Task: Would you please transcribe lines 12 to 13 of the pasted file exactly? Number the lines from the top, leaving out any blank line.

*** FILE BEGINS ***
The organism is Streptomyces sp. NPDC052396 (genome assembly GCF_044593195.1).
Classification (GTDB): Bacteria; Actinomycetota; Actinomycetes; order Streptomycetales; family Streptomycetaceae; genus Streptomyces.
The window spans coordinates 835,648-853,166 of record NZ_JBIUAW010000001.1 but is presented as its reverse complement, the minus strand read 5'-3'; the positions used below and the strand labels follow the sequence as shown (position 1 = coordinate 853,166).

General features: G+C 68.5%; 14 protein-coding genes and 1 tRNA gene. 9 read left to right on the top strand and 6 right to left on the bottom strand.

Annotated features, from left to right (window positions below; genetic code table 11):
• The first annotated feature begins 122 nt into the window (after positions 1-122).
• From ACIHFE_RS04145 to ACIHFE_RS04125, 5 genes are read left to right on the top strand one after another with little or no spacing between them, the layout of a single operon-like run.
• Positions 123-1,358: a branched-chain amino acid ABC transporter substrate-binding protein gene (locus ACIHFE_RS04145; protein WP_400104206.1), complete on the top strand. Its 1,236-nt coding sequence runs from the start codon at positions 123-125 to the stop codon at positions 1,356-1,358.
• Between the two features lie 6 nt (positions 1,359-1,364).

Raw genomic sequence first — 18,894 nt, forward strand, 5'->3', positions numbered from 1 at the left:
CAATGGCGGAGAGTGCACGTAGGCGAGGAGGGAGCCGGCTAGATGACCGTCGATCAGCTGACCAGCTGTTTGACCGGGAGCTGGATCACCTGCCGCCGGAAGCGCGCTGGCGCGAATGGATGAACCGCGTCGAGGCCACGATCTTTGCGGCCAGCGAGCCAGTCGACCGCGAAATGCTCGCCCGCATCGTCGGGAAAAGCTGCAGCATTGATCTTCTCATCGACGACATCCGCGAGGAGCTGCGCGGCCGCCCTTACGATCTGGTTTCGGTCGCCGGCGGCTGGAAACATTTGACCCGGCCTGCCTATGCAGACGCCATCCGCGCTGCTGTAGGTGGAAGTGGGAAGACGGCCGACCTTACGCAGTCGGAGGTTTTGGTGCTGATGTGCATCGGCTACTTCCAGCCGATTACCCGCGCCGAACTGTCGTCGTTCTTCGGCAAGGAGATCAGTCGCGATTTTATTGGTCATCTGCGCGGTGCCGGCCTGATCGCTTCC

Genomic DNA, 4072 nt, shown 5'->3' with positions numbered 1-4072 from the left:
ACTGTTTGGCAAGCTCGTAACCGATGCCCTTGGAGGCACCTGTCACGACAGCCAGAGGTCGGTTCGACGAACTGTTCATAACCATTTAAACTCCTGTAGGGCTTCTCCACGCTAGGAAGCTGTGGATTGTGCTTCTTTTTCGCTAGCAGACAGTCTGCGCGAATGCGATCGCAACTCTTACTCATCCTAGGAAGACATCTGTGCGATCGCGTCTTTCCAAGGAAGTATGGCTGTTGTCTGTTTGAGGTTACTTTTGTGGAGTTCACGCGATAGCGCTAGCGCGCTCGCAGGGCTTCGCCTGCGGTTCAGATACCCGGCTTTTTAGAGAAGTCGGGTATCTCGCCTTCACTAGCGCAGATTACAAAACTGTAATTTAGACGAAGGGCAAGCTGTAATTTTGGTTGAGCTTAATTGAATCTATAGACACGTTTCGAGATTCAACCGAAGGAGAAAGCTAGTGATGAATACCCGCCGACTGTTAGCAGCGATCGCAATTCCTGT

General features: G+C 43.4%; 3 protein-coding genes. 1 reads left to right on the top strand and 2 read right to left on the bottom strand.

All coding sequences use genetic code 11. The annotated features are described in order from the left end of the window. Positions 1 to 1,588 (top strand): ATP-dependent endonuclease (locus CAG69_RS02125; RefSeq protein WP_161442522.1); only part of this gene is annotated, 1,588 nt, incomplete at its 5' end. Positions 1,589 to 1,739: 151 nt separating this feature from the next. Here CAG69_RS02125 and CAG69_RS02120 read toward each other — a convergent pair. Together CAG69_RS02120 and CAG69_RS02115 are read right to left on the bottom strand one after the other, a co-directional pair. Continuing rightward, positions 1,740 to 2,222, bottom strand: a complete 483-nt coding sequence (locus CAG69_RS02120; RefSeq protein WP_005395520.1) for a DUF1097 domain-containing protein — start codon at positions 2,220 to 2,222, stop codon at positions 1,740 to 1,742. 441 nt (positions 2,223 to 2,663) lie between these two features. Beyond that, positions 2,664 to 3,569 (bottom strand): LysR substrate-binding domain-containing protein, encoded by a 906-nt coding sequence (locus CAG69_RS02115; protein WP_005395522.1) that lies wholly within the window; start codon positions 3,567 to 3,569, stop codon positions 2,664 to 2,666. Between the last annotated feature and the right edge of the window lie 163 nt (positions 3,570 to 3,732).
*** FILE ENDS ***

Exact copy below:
Genomic DNA, 4072 nt, shown 5'->3' with positions numbered 1-4072 from the left:
ACTGTTTGGCAAGCTCGTAACCGATGCCCTTGGAGGCACCTGTCACGACAGCCAGAGGTCGGTTCGACGAACTGTTCATAACCATTTAAACTCCTGTAGGGCTTCTCCACGCTAGGAAGCTGTGGATTGTGCTTCTTTTTCGCTAGCAGACAGTCTGCGCGAATGCGATCGCAACTCTTACTCATCCTAGGAAGACATCTGTGCGATCGCGTCTTTCCAAGGAAGTATGGCTGTTGTCTGTTTGAGGTTACTTTTGTGGAGTTCACGCGATAGCGCTAGCGCGCTCGCAGGGCTTCGCCTGCGGTTCAGATACCCGGCTTTTTAGAGAAGTCGGGTATCTCGCCTTCACTAGCGCAGATTACAAAACTGTAATTTAGACGAAGGGCAAGCTGTAATTTTGGTTGAGCTTAATTGAATCTATAGACACGTTTCGAGATTCAACCGAAGGAGAAAGCTAGTGATGAATACCCGCCGACTGTTAGCAGCGATCGCAATTCCTGT